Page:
The culprits belong to the Mara Salvatrucha (MS-13), a feared street gang of mostly Central American illegal immigrants that has spread throughout the U.S. and is renowned for drug distribution, murder, rape, robbery, home invasions, kidnappings, vandalism and other violent crimes. The Justice Department’s National Gang Intelligence Center (NGIC) says criminal street gangs like the MS-13 are responsible for the majority of violent crimes in the U.S. and are the primary distributors of most illicit drugs. Judicial Watch has reported extensively on how Barack Obama’s open border policies helped criminal enterprises like the MS-13. When the barrage of Unaccompanied Alien Children (UAC) began four years ago, Homeland Security sources told Judicial Watch that the nation’s most violent street gangs—including MS-13 and the 18th Street gang—were actively recruiting new members at U.S. shelters housing the minors. (Read more.)

How to Accept a Compliment With Class

From The Art of Manliness:
Sociolinguists have found that Americans respond to compliments with a deflecting response a whopping two-thirds of the time. While this kind of response may be popular, it’s not very smart or even polite. This is an area where you should definitely try to break the mold of the mainstream. Here’s why.

Denial and deflection insults the giver. When someone offers you a compliment, they’re saying that they’ve observed and assessed a praiseworthy quality in you. When you deflect or deny that praise, you’re basically contradicting them; you’re saying that they don’t have good judgment, discernment, or taste, or that they’re insincere – that they don’t know what they’re talking about. You’re returning their kind words with an insult.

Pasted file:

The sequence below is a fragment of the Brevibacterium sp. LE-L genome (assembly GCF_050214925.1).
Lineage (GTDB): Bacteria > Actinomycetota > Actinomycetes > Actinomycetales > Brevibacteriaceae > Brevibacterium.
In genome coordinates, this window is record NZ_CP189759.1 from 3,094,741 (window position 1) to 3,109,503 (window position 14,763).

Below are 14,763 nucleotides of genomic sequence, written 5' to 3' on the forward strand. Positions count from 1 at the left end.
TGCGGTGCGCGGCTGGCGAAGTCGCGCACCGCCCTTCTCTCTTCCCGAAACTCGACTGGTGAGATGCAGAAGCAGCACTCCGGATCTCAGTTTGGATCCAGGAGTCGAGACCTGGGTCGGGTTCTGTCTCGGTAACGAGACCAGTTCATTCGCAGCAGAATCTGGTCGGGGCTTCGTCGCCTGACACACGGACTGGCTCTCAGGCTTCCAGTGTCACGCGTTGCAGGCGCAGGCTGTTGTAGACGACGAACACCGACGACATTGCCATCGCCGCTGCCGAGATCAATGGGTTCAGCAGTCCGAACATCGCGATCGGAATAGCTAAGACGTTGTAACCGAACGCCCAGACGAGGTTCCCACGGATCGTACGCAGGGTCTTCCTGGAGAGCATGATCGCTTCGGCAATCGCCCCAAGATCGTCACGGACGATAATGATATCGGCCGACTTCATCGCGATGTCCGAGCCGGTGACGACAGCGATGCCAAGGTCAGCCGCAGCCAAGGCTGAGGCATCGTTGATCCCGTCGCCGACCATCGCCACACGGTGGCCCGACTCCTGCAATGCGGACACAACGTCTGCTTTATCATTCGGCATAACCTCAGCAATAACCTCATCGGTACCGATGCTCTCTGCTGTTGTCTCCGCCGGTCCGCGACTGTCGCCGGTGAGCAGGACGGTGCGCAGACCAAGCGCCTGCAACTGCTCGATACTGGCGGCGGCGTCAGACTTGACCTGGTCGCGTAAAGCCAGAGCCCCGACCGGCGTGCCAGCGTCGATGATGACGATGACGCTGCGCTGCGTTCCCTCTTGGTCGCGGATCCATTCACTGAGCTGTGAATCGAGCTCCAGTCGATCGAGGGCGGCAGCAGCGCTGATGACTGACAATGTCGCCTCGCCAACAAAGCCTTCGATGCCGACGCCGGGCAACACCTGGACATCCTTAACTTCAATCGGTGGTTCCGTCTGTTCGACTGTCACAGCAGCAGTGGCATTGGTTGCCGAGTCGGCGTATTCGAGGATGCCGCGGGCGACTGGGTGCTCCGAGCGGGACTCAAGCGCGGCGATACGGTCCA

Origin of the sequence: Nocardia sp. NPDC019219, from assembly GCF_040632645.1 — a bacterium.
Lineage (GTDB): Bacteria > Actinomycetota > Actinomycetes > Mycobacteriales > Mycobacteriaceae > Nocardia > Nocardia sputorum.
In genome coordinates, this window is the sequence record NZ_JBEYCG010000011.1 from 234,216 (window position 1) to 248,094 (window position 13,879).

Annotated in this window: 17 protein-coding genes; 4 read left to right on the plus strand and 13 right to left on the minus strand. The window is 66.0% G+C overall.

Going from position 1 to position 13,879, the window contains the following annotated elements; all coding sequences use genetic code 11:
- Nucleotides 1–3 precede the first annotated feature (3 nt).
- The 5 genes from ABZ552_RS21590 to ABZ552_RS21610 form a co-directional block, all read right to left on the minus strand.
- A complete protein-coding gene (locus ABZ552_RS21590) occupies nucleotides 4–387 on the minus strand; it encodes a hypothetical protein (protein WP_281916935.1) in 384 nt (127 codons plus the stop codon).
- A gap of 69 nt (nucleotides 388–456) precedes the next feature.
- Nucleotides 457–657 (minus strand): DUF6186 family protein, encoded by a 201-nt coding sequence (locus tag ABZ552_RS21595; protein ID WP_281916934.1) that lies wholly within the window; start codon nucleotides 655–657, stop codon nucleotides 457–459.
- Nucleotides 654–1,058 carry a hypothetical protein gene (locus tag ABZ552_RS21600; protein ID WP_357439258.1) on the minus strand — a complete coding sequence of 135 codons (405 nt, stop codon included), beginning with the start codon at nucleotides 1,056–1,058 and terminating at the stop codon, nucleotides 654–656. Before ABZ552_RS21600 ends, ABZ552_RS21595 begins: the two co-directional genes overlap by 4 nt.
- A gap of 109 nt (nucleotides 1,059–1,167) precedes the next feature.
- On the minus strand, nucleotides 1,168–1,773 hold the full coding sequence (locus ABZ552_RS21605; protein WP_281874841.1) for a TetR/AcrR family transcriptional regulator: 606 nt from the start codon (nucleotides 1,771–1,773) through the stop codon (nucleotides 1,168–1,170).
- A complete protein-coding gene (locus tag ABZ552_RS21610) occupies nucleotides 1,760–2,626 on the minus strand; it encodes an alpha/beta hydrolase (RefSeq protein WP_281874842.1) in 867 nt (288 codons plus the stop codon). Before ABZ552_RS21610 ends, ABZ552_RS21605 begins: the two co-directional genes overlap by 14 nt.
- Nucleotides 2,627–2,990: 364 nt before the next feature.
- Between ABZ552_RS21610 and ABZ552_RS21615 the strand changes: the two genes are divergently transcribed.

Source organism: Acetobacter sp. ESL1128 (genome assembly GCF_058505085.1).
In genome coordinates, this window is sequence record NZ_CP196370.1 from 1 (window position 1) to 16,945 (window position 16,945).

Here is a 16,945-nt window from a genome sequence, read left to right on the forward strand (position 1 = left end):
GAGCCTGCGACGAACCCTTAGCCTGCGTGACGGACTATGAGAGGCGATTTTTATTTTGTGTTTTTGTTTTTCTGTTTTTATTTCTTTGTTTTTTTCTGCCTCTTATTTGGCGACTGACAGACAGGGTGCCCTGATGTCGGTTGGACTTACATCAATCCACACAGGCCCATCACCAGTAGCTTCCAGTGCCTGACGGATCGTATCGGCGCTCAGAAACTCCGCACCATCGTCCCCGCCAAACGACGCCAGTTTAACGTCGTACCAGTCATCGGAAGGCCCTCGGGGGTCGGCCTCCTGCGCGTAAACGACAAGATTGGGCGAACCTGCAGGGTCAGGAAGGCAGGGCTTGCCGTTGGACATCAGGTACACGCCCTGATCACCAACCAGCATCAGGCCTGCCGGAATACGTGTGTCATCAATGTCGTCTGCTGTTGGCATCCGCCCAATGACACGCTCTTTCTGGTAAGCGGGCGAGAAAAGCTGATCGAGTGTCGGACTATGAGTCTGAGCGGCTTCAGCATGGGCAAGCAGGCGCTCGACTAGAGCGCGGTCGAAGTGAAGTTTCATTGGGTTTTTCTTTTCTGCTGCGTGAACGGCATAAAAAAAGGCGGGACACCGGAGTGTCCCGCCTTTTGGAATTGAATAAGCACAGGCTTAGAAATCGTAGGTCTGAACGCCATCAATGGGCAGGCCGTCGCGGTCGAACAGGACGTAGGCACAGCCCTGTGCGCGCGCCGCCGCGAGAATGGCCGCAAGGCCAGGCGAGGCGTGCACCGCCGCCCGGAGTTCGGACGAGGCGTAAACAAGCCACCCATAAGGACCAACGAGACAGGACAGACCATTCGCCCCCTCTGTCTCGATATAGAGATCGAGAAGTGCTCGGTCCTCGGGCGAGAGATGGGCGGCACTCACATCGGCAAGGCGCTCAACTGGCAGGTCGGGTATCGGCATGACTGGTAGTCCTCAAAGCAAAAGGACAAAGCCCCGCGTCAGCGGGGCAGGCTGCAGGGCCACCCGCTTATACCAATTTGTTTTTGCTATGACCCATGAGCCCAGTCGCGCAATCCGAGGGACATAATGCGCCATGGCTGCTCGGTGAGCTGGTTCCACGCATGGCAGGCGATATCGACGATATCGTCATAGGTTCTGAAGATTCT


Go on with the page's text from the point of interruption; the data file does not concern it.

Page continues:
Denial and deflection make the giver feel uncomfortable. When we dismiss a compliment because it makes us uncomfortable, we simply transfer that discomfort to the giver. Not only do you insult them, but as Paterson puts it, rejecting a compliment often makes the giver feel “awkward, uncomfortable, stupid, or frustrated.” Where do they go from there? They’re now stuck with the tiresome task of offering reassurance of their sincerity…”No I really do think so…” (Read more.)

Wednesday, July 18, 2018

Letter from Louis XVI on July 13, 1789

Here is a letter written by Louis XVI to Maréchal de Castries, asking him most politely to come to Versailles. It is written by the King's own hand, not by a secretary. Notice his small, neat and orderly script, except for his large signature. The letter shows that Louis was concerned about a potential uprising and wanted to have his best officers and advisors at hand. Perhaps the errors betray his agitation; he was obviously aware a crisis was escalating. In French it says: